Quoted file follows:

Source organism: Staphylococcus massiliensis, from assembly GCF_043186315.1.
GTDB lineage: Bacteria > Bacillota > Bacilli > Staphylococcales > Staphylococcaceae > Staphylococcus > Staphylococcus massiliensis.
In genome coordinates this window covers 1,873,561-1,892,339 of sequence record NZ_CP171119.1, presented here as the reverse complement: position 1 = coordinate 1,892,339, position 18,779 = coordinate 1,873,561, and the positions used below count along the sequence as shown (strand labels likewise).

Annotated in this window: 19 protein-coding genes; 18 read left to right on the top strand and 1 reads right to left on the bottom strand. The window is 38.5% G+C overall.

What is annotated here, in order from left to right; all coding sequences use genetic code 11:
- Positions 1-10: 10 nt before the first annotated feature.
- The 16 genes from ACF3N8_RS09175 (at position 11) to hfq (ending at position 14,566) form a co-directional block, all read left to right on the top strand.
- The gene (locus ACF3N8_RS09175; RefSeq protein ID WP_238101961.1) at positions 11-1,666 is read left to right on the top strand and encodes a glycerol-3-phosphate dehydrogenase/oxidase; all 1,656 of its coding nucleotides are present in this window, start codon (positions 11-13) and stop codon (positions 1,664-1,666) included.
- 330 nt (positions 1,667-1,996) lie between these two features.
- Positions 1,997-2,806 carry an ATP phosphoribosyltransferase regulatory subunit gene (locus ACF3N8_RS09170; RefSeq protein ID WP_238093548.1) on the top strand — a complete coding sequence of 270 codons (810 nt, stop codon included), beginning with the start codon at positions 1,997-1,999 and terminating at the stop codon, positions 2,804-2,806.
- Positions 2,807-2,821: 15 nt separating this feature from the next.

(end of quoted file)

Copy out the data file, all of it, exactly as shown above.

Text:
Source organism: Staphylococcus massiliensis, from assembly GCF_043186315.1.
GTDB lineage: Bacteria > Bacillota > Bacilli > Staphylococcales > Staphylococcaceae > Staphylococcus > Staphylococcus massiliensis.
In genome coordinates this window covers 1,873,561-1,892,339 of sequence record NZ_CP171119.1, presented here as the reverse complement: position 1 = coordinate 1,892,339, position 18,779 = coordinate 1,873,561, and the positions used below count along the sequence as shown (strand labels likewise).

Annotated in this window: 19 protein-coding genes; 18 read left to right on the top strand and 1 reads right to left on the bottom strand. The window is 38.5% G+C overall.

What is annotated here, in order from left to right; all coding sequences use genetic code 11:
- Positions 1-10: 10 nt before the first annotated feature.
- The 16 genes from ACF3N8_RS09175 (at position 11) to hfq (ending at position 14,566) form a co-directional block, all read left to right on the top strand.
- The gene (locus ACF3N8_RS09175; RefSeq protein ID WP_238101961.1) at positions 11-1,666 is read left to right on the top strand and encodes a glycerol-3-phosphate dehydrogenase/oxidase; all 1,656 of its coding nucleotides are present in this window, start codon (positions 11-13) and stop codon (positions 1,664-1,666) included.
- 330 nt (positions 1,667-1,996) lie between these two features.
- Positions 1,997-2,806 carry an ATP phosphoribosyltransferase regulatory subunit gene (locus ACF3N8_RS09170; RefSeq protein ID WP_238093548.1) on the top strand — a complete coding sequence of 270 codons (810 nt, stop codon included), beginning with the start codon at positions 1,997-1,999 and terminating at the stop codon, positions 2,804-2,806.
- Positions 2,807-2,821: 15 nt separating this feature from the next.